For the past thirty years, George Condo has created visceral, challenging works that blend art history and theory with an irreverent worldview that make his sculptures and canvases explode with life. Currently, the artist is exhibiting a selection of his Drawing Paintings and bronze sculptures, created in 2012, for his third solo show with Sprüth Magers, Berlin. Condo has a long standing relationship with the gallery that started almost 30 years ago, when Monika Sprüth hosted one of Condo’s first solo exhibitions in Cologne in 1984.
During the 1980’s, the New York-based Condo helped revive figurative painting, bringing the techniques and forms of the Old Mastersinto a contemporary dialogue by his use of classic primers, glazes and formal drawing practices, juxtaposed with his bizarre, often violent depictions of his subjects. His work explores the fixation on light in the religious Baroque-era, while paying special attention to the tones of the likes Rembrandt, Caravaggio, Rubens, and Velazquez. Through these figures, Condo adds a healthy dose of cubist vivacity, bending the human form through a distorted, hyper-extended lens. The absurd aspects and atmosphere of Condo’s works, which are both dystopian and sympathetic, pointing to the paradox of human existence.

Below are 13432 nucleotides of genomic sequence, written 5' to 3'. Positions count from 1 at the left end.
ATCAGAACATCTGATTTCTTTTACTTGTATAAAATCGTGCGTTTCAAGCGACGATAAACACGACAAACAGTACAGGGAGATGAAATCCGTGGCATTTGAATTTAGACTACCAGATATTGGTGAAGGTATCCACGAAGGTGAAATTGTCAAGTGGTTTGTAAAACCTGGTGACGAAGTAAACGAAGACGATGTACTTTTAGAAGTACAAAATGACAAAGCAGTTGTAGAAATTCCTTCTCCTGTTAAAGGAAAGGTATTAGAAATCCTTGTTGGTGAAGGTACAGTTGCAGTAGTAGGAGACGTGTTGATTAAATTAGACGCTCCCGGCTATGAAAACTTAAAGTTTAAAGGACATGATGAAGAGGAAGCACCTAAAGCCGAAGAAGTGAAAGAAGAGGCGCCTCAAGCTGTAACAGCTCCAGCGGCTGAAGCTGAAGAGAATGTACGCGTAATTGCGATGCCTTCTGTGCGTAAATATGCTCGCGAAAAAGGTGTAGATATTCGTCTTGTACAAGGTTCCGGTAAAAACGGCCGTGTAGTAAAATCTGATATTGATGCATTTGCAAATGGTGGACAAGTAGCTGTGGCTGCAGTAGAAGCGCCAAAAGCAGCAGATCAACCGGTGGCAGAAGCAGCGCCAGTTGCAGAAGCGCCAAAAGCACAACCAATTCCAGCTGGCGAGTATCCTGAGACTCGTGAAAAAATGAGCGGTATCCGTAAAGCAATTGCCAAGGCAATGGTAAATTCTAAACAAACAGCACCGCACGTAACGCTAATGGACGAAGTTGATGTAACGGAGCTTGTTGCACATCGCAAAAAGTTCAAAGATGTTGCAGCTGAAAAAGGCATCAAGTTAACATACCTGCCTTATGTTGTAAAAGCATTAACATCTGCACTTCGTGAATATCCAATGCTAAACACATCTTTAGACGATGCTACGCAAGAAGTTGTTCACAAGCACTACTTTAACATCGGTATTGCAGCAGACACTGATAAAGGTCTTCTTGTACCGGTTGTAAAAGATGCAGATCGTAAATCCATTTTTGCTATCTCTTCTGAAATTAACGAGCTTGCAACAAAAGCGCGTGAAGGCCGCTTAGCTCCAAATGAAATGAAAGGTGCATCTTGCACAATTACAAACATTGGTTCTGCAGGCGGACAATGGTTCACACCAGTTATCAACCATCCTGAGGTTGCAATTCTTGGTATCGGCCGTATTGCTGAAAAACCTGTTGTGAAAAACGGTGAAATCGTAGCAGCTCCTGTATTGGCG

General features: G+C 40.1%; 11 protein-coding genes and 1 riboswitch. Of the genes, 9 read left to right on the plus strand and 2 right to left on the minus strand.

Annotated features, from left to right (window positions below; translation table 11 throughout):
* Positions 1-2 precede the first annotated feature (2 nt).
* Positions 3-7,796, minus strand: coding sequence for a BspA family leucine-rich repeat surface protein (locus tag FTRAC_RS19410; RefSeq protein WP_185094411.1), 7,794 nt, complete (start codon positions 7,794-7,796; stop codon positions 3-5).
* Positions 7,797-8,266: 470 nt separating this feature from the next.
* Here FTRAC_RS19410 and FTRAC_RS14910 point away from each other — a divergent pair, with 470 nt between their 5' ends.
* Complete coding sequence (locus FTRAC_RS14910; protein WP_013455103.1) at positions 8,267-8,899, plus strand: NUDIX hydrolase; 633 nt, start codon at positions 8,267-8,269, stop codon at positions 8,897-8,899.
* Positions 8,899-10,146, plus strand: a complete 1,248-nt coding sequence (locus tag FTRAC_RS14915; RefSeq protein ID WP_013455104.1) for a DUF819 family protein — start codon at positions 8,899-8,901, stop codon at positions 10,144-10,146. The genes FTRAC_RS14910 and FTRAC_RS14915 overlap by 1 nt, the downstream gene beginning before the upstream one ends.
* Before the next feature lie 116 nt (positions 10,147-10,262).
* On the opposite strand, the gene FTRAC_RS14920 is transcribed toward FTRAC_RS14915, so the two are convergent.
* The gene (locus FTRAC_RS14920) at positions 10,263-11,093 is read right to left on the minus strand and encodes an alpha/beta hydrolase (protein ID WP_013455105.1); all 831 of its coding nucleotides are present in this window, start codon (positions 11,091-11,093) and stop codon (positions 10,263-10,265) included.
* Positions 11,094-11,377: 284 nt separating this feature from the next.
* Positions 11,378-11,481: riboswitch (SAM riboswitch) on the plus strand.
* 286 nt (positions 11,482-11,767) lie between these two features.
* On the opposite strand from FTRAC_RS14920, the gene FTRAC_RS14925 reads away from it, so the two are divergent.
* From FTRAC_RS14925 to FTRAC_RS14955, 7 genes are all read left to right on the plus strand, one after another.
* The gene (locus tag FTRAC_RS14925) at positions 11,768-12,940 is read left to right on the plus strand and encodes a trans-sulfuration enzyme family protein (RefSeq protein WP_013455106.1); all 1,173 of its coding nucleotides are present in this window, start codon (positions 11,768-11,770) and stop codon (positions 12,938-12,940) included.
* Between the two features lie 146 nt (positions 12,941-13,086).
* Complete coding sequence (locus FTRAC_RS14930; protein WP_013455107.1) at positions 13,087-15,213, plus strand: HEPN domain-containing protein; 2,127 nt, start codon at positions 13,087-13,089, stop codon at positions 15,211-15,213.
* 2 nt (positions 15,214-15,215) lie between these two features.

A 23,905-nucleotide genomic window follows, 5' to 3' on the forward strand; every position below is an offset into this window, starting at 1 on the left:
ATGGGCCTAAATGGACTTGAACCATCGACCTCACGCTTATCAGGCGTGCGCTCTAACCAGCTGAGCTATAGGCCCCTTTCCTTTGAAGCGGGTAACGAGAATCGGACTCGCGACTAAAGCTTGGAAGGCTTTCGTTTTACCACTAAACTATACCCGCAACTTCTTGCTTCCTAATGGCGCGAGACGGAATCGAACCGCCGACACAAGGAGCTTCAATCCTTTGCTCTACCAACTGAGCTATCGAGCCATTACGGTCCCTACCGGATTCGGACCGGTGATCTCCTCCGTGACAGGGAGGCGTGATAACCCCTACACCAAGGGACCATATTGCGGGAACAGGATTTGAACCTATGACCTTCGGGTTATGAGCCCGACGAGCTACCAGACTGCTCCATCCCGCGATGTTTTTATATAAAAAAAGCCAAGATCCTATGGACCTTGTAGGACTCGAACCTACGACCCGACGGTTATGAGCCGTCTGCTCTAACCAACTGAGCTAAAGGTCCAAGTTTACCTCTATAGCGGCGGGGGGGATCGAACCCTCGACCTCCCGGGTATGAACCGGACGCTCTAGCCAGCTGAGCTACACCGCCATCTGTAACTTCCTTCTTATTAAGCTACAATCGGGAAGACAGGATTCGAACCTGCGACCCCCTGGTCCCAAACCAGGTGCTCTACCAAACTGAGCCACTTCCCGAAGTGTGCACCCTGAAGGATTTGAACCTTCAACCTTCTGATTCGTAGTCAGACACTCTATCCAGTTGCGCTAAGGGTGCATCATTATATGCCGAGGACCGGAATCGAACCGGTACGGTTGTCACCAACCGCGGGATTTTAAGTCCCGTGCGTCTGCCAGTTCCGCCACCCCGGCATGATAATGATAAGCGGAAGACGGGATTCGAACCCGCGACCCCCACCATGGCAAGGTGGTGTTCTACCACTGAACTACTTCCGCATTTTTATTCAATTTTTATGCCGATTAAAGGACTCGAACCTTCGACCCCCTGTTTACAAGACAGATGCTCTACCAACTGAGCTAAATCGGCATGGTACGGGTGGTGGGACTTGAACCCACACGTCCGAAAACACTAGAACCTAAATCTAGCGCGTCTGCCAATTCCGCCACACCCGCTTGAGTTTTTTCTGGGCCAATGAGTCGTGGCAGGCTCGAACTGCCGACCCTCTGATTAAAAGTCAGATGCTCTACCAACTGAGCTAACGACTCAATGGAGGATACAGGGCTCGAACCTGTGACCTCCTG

The large format Drawing Paintings are the most recent works in Condo’s continued investigation of art history, and can be viewed as part of the Expanded Canvases series from the mid 1980’s. In his newer works, the Old Masters are left behind, as Condo moves into the territory of Abstract Expressionism. De Kooning’s lines are met with the color and forms of Matisse and Klee, then rendered with the frenzy of Pollock. Picasso also makes an appearance, unmistakably referenced in the work Figures and Masks.
The Drawing Paintings are aptly named, as their mix of charcoal, pastel and acyrlics blend the distinctions between the two. This blend also occurs in Condo’s use of figurative and abstract elements, his mix of color and line creating both beauty and terror. These oppositional forces project a psychological sphere onto Condo’s canvases, and bring his thematic excavations form the art history canon into clear focus. It is not merely a practice of referential creation, but a synthesis, bringing much of the art language to bear on a single subject.
The five bronze sculptures on display are an example of another reoccurring theme in Condo’s work, his exploration of Cubism. Here again, Condo is interested in the psychological aspects he can draw from the subject and style. Instead of using the figurative fragments to create a whole typical to Cubism, Condo combines the emotional elements of the piece to suit his liking. Similar to his paintings, Condo employs extremes, such as attraction and repulsion, or ecstasy and madness to create his sculptures.
The success of Condo is not in his ability to mine the depths of his own creative lineage, but rather his skill at transforming its language at the service of his own viewpoint. Condo creates a new aesthetic through his deconstruction and reconstruction of old forms, moving them into a contemporary conversation.
Condo’s exhibition is on view until June 22nd, 2013 in Berlin.
Exhibition Site: [Sprüth Magers]